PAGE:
The simple systemised components allowed Attridge’s scaffolders to build the 23.5m bridge in 7 hours despite having never built a HAKI Bridge previously.
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Swindon (PRWEB UK) 5 December 2014
As part of the modernisation of the South West and South Wales railways a temporary bridge was required at Gypsy Lane Swindon. During autumn and winter the footbridge will be provided by the new HAKI Bridge System with a HAKI Public Access Stair on each side. This solution had to be a fast and efficient to build to avoid causing disruption to the busy stretch of track.
In 2013 Network Rail began a project to modernise the South West and South Wales railways. The Great Western Electrification is a £1bn programme to improve one of the busiest stretches of railway in the UK and will upgrade connections between major towns and cities across the South of England. The work between London and Bristol is scheduled for completion in 2016.
In order to prepare for the work, Network Rail firstly had to implement upgrades to bridges and tunnels along the track as well as safety improvement works to parapets. One of these bridges, the Gypsy Lane footbridge, had to be replaced to make way for the cables to electrify the railway.
Whilst a new bridge is installed, a temporary solution was required. The temporary bridge had to span 23.5m across the track and provide a safe, comfortable non slip walkway during the winter months. It required a minimum loading of 5kN/sq.m and internal cladding across the bridge to protect the public from high winds. Two 4.7m tall stairs, suitable for long term public use, were to be provided each side of the track.
The HAKI Bridge System was built off site away from the track and therefore out of possession time. The simple systemised components allowed Attridge’s scaffolders to build the 23.5m bridge in 7 hours despite having never built a HAKI Bridge previously. Assisted on site by a HAKI technician, the scaffolders found it quick and intuitive to build.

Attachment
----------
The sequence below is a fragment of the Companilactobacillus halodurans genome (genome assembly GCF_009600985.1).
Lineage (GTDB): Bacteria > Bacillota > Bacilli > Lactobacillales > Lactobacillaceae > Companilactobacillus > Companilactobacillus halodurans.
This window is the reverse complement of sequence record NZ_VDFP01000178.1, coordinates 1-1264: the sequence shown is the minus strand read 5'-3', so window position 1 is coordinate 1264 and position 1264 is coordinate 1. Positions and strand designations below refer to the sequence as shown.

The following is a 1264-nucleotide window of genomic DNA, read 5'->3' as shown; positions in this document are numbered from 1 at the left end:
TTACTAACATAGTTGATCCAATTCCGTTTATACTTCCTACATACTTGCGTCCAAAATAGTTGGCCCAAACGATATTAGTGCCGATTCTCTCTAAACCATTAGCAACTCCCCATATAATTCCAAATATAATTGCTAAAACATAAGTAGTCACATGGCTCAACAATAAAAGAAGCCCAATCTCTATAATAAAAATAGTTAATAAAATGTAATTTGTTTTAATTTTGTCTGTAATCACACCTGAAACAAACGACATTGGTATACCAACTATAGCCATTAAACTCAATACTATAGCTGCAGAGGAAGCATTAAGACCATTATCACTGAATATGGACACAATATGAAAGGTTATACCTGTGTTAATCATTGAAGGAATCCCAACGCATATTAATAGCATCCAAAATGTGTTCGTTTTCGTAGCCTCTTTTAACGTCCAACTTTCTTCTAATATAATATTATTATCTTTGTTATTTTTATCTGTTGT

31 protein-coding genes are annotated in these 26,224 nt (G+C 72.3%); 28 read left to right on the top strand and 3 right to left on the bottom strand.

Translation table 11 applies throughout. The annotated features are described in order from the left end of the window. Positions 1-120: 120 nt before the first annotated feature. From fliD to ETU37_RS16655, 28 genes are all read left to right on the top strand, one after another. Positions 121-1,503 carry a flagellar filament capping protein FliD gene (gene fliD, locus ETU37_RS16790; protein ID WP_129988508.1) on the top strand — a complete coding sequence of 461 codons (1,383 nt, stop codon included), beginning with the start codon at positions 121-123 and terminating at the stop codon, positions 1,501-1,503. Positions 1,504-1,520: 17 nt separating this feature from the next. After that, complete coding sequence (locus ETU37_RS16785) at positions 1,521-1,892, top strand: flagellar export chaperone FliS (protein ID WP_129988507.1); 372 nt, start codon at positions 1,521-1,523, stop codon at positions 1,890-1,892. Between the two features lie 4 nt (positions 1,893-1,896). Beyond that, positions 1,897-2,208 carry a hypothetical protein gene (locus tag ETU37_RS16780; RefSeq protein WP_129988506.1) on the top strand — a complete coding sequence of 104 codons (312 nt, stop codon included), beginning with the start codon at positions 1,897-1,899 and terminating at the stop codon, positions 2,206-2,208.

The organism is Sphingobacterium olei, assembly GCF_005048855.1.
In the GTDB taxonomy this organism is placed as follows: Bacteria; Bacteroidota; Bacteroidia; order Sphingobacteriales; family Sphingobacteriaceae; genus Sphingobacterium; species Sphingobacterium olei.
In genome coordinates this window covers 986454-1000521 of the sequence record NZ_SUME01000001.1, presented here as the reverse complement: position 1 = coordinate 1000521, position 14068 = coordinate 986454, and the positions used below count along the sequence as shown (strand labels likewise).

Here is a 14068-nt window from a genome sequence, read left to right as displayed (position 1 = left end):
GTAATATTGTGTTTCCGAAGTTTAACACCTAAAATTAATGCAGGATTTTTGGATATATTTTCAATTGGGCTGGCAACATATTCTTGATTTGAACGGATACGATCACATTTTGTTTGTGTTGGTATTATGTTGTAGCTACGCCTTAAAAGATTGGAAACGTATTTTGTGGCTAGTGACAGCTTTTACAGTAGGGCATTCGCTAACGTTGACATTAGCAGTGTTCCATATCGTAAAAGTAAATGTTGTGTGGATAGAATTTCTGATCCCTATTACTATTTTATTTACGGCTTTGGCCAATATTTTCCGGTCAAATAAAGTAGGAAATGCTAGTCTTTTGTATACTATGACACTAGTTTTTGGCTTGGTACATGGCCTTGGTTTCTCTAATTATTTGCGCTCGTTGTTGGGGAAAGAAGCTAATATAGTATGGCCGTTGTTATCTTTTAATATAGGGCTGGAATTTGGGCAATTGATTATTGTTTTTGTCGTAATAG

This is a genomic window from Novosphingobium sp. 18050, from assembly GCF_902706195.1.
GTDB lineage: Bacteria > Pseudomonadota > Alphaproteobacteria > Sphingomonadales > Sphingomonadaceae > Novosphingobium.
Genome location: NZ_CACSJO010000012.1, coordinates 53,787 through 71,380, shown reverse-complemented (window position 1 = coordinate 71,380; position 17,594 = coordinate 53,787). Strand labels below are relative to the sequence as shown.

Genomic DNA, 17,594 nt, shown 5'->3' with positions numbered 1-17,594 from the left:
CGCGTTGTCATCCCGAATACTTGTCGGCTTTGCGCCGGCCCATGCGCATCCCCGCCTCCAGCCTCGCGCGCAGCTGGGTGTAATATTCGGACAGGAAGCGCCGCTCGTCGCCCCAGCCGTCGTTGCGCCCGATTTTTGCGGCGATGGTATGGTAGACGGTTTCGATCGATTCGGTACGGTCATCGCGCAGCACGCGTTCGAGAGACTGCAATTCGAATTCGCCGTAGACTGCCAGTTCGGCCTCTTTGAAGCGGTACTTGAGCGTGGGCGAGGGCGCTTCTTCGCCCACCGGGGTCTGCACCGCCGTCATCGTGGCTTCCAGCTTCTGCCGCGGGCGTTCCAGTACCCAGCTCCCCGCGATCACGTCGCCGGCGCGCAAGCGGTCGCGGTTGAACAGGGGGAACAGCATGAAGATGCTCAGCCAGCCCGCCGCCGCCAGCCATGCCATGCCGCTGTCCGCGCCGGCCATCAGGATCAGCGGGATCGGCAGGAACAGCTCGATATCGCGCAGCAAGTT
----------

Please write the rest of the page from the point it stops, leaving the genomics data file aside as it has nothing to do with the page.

The HAKI Public Access Stairs were erected by 4 men in a total of 8 hours. As the HAKI erection method is to build ahead and always behind a guard frame, building the stair in a potentially dangerous area was much safer and easier minimising risk to the scaffolders on site.
Once the stairs were built, the final step was to connect them with the bridge. During one night possession time the bridge was swiftly craned and positioned into place within 15 minutes.
Linking the bridge to the stairs was made easier with HAKI design which includes plates for the bridge to sit to and be fixed off. These plates take the load of the bridge through to the HAKI tripod leg and not directly onto the stairs creating a strong, well supported structure.
Once the final checks were completed, the structure could be opened to the public. The public access stair at a slope of 31° allows for a comfortable walk up the bridge, whilst the sturdy handrails provide strong support.
The 2m wide bridge delivers ample room for the busy walkway. Along the bridge there are 1.5m high sections to allow for the cladding, keeping the public safe and sheltered from bad weather.
This bridge will now remain in place until early 2015 when the new bridge is completed.
HAKI® is an international supplier of system scaffold and weather protection solutions. HAKI® temporary work-places ensure the highest standard in safety whilst increasing productivity. Its unique hook-on design makes HAKI® adaptable in even the most challenging environments.
Head quartered in Sweden, HAKI® is part of the Midway Holding Group whose shares are traded on Nasdaq OMX Stockholm AB Small Cap exchange. HAKI® has branches across the globe providing temporary access for the power generation, process, offshore and construction sectors for over 50 years.